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Based on my knowledge, lattice energy is proportional to the multiplcation of the charge of the ions, divided by the sum of the radius of ions, as follows.

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Since iodide has a larger radius than fluoride, by this equation lithium iodide would have a less exothermic lattice energy (lower lattice energy).

However, I also learned that an ionic bond with higher covalent character is stronger (i.e. more exothermic lattice energy). Since the electron cloud of iodide ion is larger and is more polarisable, lithium iodide should have greater covalent character than lithium fluoride and thus its lattice energy should be more exothermic (higher lattice energy)

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    $\begingroup$ The iod atom or ion is too large to make good orbital overlap with basically any partner. Covalent iodides are invariably rather unstable. Same for bromides, or e.g. sulfides, compared to oxides. $\endgroup$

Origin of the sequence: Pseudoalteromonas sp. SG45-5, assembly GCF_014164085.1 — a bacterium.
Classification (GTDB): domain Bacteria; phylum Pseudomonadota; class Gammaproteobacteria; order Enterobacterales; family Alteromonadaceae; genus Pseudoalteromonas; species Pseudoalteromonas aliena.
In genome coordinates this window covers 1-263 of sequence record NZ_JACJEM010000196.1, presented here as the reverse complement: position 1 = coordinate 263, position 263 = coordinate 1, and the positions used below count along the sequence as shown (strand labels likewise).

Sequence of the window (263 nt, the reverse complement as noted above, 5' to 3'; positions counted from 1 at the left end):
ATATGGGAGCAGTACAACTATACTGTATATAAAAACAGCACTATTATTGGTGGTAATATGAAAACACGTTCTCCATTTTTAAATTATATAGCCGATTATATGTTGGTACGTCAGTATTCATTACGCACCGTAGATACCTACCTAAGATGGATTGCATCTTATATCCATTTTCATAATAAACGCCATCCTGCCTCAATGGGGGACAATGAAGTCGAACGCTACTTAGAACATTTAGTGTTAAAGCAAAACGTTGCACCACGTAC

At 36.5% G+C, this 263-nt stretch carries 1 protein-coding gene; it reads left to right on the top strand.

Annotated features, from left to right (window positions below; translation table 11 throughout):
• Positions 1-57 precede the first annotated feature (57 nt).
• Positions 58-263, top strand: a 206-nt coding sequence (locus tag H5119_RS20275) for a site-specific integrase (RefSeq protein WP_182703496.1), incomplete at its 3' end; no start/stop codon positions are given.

– Karl
    Aug 4 '20 at 12:49
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    $\begingroup$ The real issue here is that the formula quoted is for the lattice energy as calculated within the ionic model, which by definition has no covalent component whatsoever. A good answer will talk about the difference between a simple ionic model and a more complex one that includes "covalent" effects, and the need to know enough chemistry to understand which model is best to apply in a given situation. I'm sure the down voters of this good question will find time to discuss fully this once they get around to justifying their down votes. I hope to find time to give such an answer. $\endgroup$
    – Ian Bush
    Aug 4 '20 at 18:30

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